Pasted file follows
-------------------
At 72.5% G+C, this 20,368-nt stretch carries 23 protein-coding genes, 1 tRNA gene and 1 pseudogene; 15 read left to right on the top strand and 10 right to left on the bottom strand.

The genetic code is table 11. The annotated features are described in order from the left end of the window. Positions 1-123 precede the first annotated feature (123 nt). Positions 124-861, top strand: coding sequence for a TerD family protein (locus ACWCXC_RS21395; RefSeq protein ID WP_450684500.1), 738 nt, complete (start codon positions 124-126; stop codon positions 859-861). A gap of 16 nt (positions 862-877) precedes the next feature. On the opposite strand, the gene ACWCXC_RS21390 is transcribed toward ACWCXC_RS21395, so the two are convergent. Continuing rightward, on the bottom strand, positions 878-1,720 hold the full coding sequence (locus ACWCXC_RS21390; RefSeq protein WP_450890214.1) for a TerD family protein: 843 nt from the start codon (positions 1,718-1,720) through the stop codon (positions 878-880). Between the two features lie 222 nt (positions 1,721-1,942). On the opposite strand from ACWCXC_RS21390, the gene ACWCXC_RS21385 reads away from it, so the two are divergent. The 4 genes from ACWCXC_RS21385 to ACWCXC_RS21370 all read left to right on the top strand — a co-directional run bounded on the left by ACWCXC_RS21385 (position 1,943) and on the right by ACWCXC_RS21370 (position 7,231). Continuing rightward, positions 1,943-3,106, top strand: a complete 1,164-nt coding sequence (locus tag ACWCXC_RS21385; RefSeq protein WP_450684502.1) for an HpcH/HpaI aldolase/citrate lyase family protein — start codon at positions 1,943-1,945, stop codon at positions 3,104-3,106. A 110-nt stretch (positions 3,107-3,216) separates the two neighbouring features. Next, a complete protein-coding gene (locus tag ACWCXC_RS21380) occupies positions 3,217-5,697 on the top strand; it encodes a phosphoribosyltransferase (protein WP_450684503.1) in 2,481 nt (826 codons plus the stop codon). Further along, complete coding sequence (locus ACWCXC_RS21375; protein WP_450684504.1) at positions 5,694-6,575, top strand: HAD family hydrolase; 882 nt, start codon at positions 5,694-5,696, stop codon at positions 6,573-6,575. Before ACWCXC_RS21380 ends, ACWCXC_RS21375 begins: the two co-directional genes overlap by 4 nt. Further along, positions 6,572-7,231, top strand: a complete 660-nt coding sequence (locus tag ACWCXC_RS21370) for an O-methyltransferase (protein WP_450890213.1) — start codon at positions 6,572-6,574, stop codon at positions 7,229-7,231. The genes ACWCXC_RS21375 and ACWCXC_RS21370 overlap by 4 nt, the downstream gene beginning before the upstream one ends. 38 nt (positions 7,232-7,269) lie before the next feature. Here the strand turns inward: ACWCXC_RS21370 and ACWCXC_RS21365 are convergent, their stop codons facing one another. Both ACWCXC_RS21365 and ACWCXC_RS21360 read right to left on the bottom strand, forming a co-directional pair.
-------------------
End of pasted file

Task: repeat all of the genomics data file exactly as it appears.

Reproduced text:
At 72.5% G+C, this 20,368-nt stretch carries 23 protein-coding genes, 1 tRNA gene and 1 pseudogene; 15 read left to right on the top strand and 10 right to left on the bottom strand.

The genetic code is table 11. The annotated features are described in order from the left end of the window. Positions 1-123 precede the first annotated feature (123 nt). Positions 124-861, top strand: coding sequence for a TerD family protein (locus ACWCXC_RS21395; RefSeq protein ID WP_450684500.1), 738 nt, complete (start codon positions 124-126; stop codon positions 859-861). A gap of 16 nt (positions 862-877) precedes the next feature. On the opposite strand, the gene ACWCXC_RS21390 is transcribed toward ACWCXC_RS21395, so the two are convergent. Continuing rightward, on the bottom strand, positions 878-1,720 hold the full coding sequence (locus ACWCXC_RS21390; RefSeq protein WP_450890214.1) for a TerD family protein: 843 nt from the start codon (positions 1,718-1,720) through the stop codon (positions 878-880). Between the two features lie 222 nt (positions 1,721-1,942). On the opposite strand from ACWCXC_RS21390, the gene ACWCXC_RS21385 reads away from it, so the two are divergent. The 4 genes from ACWCXC_RS21385 to ACWCXC_RS21370 all read left to right on the top strand — a co-directional run bounded on the left by ACWCXC_RS21385 (position 1,943) and on the right by ACWCXC_RS21370 (position 7,231). Continuing rightward, positions 1,943-3,106, top strand: a complete 1,164-nt coding sequence (locus tag ACWCXC_RS21385; RefSeq protein WP_450684502.1) for an HpcH/HpaI aldolase/citrate lyase family protein — start codon at positions 1,943-1,945, stop codon at positions 3,104-3,106. A 110-nt stretch (positions 3,107-3,216) separates the two neighbouring features. Next, a complete protein-coding gene (locus tag ACWCXC_RS21380) occupies positions 3,217-5,697 on the top strand; it encodes a phosphoribosyltransferase (protein WP_450684503.1) in 2,481 nt (826 codons plus the stop codon). Further along, complete coding sequence (locus ACWCXC_RS21375; protein WP_450684504.1) at positions 5,694-6,575, top strand: HAD family hydrolase; 882 nt, start codon at positions 5,694-5,696, stop codon at positions 6,573-6,575. Before ACWCXC_RS21380 ends, ACWCXC_RS21375 begins: the two co-directional genes overlap by 4 nt. Further along, positions 6,572-7,231, top strand: a complete 660-nt coding sequence (locus tag ACWCXC_RS21370) for an O-methyltransferase (protein WP_450890213.1) — start codon at positions 6,572-6,574, stop codon at positions 7,229-7,231. The genes ACWCXC_RS21375 and ACWCXC_RS21370 overlap by 4 nt, the downstream gene beginning before the upstream one ends. 38 nt (positions 7,232-7,269) lie before the next feature. Here the strand turns inward: ACWCXC_RS21370 and ACWCXC_RS21365 are convergent, their stop codons facing one another. Both ACWCXC_RS21365 and ACWCXC_RS21360 read right to left on the bottom strand, forming a co-directional pair.